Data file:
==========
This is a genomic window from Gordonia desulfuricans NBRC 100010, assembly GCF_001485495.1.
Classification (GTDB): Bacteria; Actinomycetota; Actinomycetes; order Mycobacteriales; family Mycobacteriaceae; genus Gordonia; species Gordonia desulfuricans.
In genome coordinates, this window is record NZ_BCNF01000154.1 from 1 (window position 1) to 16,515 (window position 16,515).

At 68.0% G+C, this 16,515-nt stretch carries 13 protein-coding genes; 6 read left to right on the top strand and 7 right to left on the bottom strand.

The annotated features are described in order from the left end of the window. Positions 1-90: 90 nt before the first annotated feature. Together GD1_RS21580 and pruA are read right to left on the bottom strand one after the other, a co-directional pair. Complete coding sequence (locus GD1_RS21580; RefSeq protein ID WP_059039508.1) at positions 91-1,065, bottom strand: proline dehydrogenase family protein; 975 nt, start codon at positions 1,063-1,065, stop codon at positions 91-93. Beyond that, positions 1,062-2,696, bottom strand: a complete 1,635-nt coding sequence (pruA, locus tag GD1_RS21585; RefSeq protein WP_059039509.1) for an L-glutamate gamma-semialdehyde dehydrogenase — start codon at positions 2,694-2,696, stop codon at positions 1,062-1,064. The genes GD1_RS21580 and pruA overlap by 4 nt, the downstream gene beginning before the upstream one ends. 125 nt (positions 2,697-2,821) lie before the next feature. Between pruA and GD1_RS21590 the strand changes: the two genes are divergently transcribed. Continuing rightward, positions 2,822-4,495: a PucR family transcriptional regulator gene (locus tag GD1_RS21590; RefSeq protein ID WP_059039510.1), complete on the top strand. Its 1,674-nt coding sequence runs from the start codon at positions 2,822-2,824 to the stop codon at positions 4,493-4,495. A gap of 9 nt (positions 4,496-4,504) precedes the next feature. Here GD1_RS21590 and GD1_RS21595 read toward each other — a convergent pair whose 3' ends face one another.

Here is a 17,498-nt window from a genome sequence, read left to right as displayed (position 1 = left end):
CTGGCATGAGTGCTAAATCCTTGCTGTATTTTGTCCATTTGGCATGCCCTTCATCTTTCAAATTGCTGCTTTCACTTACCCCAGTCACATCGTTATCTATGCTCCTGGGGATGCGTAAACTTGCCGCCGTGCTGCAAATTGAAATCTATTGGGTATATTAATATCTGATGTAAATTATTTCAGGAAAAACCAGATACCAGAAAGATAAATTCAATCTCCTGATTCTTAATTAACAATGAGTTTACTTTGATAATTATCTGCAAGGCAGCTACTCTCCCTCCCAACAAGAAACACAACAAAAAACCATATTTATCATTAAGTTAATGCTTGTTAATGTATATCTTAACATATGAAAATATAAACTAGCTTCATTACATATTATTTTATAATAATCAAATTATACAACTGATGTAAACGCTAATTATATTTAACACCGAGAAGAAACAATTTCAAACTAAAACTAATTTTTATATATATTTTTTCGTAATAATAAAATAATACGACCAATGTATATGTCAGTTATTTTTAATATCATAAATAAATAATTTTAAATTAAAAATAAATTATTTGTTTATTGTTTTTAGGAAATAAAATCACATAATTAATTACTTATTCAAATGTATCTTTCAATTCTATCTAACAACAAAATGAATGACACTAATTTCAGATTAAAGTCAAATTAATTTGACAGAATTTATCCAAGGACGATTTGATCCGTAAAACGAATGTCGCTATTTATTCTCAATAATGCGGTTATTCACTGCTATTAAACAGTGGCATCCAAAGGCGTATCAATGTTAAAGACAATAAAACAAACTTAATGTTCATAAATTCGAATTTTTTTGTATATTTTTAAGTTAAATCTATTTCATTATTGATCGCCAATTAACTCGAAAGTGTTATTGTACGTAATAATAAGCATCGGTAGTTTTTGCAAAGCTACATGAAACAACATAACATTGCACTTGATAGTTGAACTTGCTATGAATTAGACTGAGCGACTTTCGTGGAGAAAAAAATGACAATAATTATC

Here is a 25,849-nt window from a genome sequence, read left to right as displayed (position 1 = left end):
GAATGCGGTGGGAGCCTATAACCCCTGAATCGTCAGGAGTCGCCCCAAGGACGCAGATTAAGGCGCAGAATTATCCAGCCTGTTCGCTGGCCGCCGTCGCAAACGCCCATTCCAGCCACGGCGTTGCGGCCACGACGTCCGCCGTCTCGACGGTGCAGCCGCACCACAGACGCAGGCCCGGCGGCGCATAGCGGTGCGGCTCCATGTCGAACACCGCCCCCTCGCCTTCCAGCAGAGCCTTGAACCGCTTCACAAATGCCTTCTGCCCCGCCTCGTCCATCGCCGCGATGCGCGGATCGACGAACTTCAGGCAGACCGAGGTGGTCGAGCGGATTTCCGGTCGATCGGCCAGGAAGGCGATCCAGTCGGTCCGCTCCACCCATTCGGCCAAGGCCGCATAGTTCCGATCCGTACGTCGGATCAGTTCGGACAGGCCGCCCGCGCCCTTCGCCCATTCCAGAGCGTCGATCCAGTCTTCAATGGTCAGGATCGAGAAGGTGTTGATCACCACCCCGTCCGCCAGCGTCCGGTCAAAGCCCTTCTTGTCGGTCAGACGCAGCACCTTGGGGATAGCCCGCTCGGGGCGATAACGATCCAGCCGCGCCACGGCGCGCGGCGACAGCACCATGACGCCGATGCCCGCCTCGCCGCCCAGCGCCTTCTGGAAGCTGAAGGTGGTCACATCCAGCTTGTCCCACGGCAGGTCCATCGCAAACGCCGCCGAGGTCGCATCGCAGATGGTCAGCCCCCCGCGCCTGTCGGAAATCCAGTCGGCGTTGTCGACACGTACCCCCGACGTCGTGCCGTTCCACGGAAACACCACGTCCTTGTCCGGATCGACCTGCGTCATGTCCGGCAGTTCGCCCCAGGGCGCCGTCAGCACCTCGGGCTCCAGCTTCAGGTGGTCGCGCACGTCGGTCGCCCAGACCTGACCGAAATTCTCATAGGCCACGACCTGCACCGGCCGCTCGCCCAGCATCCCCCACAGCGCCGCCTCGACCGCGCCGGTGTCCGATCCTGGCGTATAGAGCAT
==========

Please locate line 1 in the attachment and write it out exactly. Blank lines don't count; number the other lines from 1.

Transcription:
This is a genomic window from Gordonia desulfuricans NBRC 100010, assembly GCF_001485495.1.